A Missouri man convicted of killing a woman and her two children almost 20 years ago asked the U.S. Supreme Court to spare his life on Monday, a day before his scheduled execution.
Mark Christeson, 37, is set for lethal injection Tuesday evening at the state prison in Bonne Terre. Investigators said he raped and killed Susan Brouk, and killed her 12-year-old daughter and her 9-year-old son near their rural south-central Missouri home in 1998.
The nation's highest court halted Christeson's execution in 2014, just hours before it was scheduled. Monday's appeal focuses on the same main issue that Christeson's attorneys cited then: His trial lawyers were so inept that they missed a 2005 deadline to file a federal court appeal, which is standard practice in death penalty cases.
His lawyers have also argued that Christeson has an IQ of 74 and was therefore mentally incapable of understanding his legal rights during his original trial.
The driver accused in the fatal hit-and-run of a Cleveland patrolman on an interstate is set to appear in court.
Forty-four-year-old Israel Alvarez, of Lorain, was scheduled for arraignment Thursday morning on charges of aggravated vehicular homicide and failing to stop after a fatal accident. Court records don't indicate whether he has an attorney.
Police say 39-year-old Patrolman David Fahey was struck Tuesday while setting down flares to close lanes of Interstate 90 after an accident.
Authorities allege Alvarez was driving over 60 mph and disregarded emergency vehicles that were parked along the road with their lights flashing. He was arrested in Lorain later Tuesday.
A viewing for Fahey is scheduled Friday at a North Olmsted funeral home. A funeral Mass is planned Saturday at a Cleveland church.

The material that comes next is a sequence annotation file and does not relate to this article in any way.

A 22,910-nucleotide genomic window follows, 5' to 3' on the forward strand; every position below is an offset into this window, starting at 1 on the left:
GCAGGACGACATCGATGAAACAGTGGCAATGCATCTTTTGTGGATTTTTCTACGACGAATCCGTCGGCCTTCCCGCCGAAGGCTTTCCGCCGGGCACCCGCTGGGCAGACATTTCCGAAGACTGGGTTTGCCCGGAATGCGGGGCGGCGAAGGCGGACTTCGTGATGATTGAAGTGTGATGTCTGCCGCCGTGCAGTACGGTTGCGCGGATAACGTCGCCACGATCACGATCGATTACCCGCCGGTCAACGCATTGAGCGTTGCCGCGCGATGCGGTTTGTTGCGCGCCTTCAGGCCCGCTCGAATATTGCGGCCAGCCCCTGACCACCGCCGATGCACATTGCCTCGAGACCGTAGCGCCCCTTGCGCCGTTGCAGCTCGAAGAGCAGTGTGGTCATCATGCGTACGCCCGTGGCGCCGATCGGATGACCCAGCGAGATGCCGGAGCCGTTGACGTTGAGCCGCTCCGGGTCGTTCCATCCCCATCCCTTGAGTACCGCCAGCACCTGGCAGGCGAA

A Massachusetts woman is expected in court for a hearing as she awaits trial on a manslaughter charge for allegedly sending her boyfriend dozens of text messages encouraging him to kill himself.
Michelle Carter is due in Taunton Juvenile Court Monday for a pretrial hearing. The 20-year-old Plainville woman is scheduled to go on trial in March in the 2014 death of Conrad Roy III.
Prosecutors say Carter sent Roy dozens of text messages encouraging the 18-year-old to take his own life. She is also accused of telling Roy during a phone conversation to get back in his truck when he got out as the vehicle was filling with carbon monoxide.
Carter's lawyer has argued her comments were constitutionally protected free speech and she was not responsible for Roy's suicide.
A man suspected of fatally shooting a Florida police officer spoke out of turn and was defiant in an Orlando courtroom where he made an initial appearance on charges of killing his pregnant ex-girlfriend.
Forty-one-year-old Markeith Loyd told the judge Thursday morning that he plans to represent himself and said the charges against him were made up. The judge ordered Loyd held without bond.
Loyd's eye was bandaged and two officers flanked him as he stood at the podium wearing a bullet-proof vest. He was injured during his arrest Tuesday night following a weeklong manhunt.
Loyd faces multiple charges including first-degree murder, unlawful killing of an unborn child and attempted murder in the December death of Sade Dixon. He hasn't been charged in the death of Lt. Debra Clayton who was gunned down while she searched for him outside a Wal-Mart store Jan. 9.